Tuesday, January 31, 2012

How imagination saved my son from a life of crime

I’m guessing 2.5 is the age kids really start using their imaginations. Actually, probably later as Monster is well ahead of the curve (chuckle). In all seriousness, Monster and I were having a couple of rough weeks. He had been getting some time outs at daycare – mostly for not listening – and evenings had been borderline nightmarish. He was fighting me at every turn. Recently, though (and by recently I mean the past 2 weeks or so), things have been looking up. Ever since he’s assigned everyone he knows a Muppet personality, he been an absolute dream.

Our evenings used to go like this: I would have to carry him kicking and screaming to the car because he wanted to run around in the street in front of the babysitter’s house. Then I would have to hold him down to strap him in his car seat because he would want to drive. I would have to carry him kicking and screaming into the house because he didn’t want to get out of the car. And then he’d hold on to my leg and drag me around while I was trying to make dinner unless I would turn the TV on immediately.

Now that he has adopted the Kermit the Frog personality, he’s been much easier to get along with. As long as I address him as Kermit or Kermie, he’s happy. He’s even happier if I use my Miss Piggie voice to do so. He plays nicely by himself while I make dinner (no need to turn the TV on – win!) and doesn’t throw a fit when it’s time to go take a bath or go to bed.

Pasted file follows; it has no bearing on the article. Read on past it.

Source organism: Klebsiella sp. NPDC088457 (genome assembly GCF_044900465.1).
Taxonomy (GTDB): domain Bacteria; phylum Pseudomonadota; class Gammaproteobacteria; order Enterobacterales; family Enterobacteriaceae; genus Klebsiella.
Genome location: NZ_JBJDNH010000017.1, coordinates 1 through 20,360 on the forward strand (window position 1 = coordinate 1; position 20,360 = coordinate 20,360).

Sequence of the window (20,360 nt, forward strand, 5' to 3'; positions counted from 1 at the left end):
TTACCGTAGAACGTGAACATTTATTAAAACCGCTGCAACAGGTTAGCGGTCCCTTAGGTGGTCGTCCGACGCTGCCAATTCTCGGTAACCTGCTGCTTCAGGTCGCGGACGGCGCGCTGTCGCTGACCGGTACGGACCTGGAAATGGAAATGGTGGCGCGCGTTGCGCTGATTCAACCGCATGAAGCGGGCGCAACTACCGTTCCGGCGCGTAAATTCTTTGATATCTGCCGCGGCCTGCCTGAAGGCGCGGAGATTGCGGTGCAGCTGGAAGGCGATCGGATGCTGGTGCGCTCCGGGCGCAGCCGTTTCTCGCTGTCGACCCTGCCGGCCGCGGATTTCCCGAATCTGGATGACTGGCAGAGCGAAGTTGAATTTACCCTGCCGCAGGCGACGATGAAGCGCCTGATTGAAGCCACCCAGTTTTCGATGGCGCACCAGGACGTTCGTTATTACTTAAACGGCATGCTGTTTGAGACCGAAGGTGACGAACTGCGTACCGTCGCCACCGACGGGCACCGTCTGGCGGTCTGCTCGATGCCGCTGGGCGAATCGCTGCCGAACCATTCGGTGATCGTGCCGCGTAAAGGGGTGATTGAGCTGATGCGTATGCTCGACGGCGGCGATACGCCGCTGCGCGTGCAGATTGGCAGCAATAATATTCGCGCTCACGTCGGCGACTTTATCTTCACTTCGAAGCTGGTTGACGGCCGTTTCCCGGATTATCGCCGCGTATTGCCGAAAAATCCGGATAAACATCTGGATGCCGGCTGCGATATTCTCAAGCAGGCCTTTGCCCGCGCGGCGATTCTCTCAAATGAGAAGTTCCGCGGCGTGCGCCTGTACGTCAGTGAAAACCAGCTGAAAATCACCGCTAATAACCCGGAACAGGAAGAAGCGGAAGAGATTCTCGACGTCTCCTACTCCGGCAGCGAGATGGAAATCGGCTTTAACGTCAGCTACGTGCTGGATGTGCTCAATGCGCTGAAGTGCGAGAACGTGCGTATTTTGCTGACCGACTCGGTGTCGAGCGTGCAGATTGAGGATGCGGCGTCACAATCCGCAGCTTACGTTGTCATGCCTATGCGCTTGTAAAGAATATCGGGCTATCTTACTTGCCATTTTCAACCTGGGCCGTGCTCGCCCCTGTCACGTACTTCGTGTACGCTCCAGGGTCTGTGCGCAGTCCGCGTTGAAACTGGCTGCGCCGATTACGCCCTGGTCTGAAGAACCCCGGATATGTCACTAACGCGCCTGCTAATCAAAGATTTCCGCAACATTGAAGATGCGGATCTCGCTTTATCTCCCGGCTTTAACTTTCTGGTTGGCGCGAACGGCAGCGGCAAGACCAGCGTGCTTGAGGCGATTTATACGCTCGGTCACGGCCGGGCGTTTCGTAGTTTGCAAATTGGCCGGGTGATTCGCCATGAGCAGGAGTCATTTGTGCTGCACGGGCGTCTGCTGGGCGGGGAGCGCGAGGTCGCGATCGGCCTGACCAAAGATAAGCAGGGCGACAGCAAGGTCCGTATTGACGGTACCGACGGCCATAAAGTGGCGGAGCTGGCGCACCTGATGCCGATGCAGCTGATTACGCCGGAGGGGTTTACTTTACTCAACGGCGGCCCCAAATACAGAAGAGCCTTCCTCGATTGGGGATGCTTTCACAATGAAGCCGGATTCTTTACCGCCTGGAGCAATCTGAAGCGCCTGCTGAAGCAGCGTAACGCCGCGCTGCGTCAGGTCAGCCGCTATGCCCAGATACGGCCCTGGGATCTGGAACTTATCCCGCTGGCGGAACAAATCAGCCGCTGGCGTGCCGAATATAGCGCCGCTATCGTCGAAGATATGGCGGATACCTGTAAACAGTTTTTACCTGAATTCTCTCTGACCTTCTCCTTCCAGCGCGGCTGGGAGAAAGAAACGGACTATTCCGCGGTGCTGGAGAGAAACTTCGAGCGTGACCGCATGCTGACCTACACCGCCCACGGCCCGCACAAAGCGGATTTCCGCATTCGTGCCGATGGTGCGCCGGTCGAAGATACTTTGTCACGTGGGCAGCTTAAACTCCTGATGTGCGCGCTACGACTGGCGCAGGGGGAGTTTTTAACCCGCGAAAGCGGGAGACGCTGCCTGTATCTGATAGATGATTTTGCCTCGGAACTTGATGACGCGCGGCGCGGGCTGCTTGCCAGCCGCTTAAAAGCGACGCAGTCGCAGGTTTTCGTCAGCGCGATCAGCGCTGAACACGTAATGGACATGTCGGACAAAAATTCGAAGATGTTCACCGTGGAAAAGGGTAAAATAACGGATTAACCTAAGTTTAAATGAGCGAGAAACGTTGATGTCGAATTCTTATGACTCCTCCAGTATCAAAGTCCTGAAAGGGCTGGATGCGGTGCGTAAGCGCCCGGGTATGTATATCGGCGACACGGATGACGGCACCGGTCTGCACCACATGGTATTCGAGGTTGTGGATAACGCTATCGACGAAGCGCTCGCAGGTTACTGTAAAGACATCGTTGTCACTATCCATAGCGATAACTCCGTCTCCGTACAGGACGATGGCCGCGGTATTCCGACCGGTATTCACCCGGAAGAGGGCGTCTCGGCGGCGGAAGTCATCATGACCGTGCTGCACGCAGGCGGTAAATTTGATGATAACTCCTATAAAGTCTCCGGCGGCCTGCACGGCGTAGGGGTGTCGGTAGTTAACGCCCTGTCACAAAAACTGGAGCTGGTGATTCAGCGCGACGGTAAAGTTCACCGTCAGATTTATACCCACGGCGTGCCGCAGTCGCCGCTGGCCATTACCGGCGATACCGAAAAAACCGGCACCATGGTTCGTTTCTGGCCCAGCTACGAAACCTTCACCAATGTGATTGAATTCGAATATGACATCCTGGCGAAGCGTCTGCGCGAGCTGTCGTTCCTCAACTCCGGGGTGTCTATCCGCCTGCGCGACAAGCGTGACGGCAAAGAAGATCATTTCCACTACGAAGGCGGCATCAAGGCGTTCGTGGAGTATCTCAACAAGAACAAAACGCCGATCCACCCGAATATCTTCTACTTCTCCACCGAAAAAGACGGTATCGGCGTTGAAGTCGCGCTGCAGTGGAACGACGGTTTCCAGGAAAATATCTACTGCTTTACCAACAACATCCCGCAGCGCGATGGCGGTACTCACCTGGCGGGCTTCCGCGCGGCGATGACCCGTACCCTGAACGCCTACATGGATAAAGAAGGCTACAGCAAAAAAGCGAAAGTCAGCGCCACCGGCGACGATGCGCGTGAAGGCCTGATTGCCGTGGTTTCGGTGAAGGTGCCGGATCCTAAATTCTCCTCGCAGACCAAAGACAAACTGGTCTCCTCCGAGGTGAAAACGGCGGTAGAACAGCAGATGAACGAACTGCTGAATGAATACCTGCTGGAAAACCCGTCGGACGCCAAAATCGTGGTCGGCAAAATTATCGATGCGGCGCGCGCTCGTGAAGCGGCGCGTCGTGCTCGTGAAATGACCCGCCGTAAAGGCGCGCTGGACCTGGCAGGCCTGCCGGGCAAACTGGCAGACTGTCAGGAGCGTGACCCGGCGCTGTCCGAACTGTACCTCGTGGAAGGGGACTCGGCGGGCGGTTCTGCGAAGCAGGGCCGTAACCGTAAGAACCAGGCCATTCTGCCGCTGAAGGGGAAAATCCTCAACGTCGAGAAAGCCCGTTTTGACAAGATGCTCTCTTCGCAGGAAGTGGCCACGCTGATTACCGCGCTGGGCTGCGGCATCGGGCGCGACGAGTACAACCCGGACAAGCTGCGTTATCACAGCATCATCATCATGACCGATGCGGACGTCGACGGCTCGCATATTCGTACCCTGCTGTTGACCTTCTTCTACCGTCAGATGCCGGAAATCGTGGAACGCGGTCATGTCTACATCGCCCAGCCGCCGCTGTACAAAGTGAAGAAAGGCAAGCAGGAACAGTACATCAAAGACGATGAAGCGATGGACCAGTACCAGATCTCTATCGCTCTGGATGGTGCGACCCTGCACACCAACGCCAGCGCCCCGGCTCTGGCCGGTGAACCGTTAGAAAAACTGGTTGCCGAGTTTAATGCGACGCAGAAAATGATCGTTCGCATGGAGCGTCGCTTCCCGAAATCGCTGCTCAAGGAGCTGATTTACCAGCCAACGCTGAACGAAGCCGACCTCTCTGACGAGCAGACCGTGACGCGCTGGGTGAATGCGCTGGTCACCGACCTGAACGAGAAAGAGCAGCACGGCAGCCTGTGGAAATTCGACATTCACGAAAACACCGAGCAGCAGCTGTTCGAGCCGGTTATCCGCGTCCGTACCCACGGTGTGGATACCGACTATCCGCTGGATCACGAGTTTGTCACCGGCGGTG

Every morning I would drag him (you guess it!) kicking and screaming out of the house to go to the babysitter’s but once she became Gonzo and her house became The Muppet Show, it’s been no problem. And while at Gonzo’s, he’s been less ornery and happier. As long as he gets to give everyone a hug and a kiss goodbye, he leaves nicely too.

Clearly his imagination has given him the tools he needs to exert his will without fighting with the rest of us.

Just last night, as he was going to sleep, I could hear him conversing with who-knows-who, saying, “I’m Kermit.”
“No, I’m Kermit.”
“I’m Fozzie Bear.”
“No, my dad’s Fozzie Bear.”
And then he was asleep, without fuss or fight.

So nice that he’s using his imagination for good, not evil. At least for now.


  1. Wow, so very similar to our recent dealings with Peanut: kicking and screaming and fighting us at every turn. Or I should say, hitting and screaming. Lots of time-outs for hitting. It's like she hit 2 1/2 and realized, "Crap, I've only got 6 months left to cash in on this whole 'Terrible Twos' thing -- best get cracking!"

    Oh, and we've adopted a name for the dragging-her-around-on-my-leg thing: the Peanut Boot (except her real name).

    Perhaps we need to start calling each other Super Why characters. I call Princess Presto cuz spellins my thang.

  2. Peanut's Nanny is laughing hysterically at you two young mothers!

  3. Megan, I can't even get Monster to sit in a time-out. The most effective way I've found to get him out of a bad spell is to put myself on a time-out. Sometimes I'll just go sit in his room in the dark and close the door. When he finds me, he just hugs me and cries and he seems to be better after that. That was, until, everyone became a Muppet.